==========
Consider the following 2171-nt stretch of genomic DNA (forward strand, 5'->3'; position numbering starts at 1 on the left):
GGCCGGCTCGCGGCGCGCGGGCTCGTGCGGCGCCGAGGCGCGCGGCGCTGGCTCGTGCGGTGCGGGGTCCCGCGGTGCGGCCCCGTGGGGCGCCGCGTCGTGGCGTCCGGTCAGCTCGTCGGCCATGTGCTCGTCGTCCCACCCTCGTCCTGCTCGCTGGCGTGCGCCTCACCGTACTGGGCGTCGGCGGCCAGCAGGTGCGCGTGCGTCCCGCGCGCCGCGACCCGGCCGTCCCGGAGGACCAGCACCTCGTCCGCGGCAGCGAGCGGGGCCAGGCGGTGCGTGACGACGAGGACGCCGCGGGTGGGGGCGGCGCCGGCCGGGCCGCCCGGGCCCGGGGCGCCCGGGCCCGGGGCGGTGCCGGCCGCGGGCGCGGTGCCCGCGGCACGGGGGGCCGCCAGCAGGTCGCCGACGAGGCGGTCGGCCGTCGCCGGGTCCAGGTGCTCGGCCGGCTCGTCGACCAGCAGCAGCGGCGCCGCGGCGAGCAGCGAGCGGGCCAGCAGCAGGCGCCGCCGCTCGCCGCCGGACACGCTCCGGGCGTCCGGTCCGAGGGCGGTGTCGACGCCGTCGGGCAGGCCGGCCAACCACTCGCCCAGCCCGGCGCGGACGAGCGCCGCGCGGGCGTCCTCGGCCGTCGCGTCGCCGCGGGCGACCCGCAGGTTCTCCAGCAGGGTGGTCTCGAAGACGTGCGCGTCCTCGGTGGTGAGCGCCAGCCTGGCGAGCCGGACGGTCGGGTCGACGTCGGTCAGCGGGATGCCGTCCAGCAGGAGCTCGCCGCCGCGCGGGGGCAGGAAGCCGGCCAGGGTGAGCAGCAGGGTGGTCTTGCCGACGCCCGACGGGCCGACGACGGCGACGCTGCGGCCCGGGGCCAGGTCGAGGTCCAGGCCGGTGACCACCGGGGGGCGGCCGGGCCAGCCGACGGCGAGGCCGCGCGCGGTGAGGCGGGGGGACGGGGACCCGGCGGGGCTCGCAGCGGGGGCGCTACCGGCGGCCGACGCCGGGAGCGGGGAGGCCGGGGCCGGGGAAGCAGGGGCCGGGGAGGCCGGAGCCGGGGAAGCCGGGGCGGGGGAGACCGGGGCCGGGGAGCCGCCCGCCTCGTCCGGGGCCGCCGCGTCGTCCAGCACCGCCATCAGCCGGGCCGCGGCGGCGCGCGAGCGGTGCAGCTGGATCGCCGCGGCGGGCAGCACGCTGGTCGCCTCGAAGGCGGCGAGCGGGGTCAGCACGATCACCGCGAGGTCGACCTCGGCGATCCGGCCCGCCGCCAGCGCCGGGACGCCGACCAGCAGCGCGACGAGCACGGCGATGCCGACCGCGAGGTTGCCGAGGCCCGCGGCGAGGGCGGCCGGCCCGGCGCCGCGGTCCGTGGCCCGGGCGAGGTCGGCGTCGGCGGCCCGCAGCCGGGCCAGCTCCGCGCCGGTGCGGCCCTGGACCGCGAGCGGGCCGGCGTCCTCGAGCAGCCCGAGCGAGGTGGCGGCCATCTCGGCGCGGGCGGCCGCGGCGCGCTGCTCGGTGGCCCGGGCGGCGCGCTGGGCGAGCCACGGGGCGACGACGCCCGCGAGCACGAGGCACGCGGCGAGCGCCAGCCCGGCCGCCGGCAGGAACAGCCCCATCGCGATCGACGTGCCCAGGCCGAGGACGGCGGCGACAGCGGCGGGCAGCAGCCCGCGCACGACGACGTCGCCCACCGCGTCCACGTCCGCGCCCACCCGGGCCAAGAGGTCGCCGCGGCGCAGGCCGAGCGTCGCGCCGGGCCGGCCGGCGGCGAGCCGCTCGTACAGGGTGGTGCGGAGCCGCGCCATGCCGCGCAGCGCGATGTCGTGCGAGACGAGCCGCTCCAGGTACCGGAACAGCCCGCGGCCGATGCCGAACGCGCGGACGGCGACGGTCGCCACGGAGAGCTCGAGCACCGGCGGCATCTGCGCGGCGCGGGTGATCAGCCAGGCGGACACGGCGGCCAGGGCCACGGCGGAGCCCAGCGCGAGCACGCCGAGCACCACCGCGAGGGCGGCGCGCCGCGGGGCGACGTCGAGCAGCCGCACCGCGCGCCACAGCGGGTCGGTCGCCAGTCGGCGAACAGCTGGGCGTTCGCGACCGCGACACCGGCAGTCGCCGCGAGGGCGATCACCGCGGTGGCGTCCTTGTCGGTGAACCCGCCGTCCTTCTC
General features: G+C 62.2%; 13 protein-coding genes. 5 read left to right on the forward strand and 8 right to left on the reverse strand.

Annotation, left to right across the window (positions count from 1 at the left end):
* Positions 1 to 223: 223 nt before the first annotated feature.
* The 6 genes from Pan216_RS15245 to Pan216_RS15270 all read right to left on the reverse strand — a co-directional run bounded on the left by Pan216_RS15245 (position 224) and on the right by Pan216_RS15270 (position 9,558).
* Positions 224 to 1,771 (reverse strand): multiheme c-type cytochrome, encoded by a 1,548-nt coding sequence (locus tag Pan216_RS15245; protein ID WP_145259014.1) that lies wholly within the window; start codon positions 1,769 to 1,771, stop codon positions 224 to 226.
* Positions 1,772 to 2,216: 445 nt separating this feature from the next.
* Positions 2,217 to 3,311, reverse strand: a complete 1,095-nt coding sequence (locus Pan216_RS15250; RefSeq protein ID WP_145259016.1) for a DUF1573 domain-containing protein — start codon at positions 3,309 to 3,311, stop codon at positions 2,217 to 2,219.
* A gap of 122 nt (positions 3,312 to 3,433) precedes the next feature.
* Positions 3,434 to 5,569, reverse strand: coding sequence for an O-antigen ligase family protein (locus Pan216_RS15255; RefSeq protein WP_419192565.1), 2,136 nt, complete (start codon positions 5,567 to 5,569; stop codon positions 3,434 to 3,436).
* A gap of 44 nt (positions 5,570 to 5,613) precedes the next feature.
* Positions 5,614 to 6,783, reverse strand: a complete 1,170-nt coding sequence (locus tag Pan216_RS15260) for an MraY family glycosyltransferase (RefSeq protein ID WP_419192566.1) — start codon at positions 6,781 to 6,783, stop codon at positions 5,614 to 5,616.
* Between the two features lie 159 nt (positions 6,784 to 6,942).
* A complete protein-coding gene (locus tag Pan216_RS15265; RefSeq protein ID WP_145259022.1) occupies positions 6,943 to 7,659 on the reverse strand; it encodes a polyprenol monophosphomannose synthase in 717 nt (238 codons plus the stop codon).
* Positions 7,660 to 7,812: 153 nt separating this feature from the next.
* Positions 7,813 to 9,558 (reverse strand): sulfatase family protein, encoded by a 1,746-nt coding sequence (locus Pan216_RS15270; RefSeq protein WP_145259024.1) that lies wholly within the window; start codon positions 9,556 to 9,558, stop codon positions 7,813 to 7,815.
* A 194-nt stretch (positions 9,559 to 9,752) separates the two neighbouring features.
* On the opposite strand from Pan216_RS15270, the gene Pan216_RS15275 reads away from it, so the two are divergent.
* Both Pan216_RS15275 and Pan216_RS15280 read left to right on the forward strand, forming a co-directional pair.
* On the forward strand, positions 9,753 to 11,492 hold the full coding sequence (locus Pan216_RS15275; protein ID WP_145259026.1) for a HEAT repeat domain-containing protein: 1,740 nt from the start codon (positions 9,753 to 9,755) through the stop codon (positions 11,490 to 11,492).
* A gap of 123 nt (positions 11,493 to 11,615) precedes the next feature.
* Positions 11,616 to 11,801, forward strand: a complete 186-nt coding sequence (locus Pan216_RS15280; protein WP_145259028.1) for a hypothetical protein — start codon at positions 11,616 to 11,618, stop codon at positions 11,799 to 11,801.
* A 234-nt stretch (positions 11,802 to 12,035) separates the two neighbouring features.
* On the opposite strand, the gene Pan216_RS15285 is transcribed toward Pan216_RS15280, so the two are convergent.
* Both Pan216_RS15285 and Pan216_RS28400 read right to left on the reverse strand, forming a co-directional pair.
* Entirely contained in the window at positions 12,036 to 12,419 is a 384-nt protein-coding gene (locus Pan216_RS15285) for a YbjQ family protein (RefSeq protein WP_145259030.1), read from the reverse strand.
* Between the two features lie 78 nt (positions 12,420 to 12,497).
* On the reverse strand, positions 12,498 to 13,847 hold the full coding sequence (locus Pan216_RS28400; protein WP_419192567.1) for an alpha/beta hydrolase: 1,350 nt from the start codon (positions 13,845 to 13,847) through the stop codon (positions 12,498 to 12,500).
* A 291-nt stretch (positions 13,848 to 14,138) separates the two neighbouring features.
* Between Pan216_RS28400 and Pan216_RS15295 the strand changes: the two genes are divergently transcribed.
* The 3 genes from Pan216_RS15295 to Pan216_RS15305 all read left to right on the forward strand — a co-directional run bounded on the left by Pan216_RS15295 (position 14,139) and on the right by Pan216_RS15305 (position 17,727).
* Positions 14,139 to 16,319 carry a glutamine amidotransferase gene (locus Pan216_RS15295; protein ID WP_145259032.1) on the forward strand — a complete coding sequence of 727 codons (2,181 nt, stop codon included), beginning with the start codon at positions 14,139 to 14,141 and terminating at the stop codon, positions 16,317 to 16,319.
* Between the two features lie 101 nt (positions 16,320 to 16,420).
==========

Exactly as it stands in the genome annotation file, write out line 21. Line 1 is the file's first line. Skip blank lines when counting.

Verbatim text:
* On the forward strand, positions 9,753 to 11,492 hold the full coding sequence (locus Pan216_RS15275; protein ID WP_145259026.1) for a HEAT repeat domain-containing protein: 1,740 nt from the start codon (positions 9,753 to 9,755) through the stop codon (positions 11,490 to 11,492).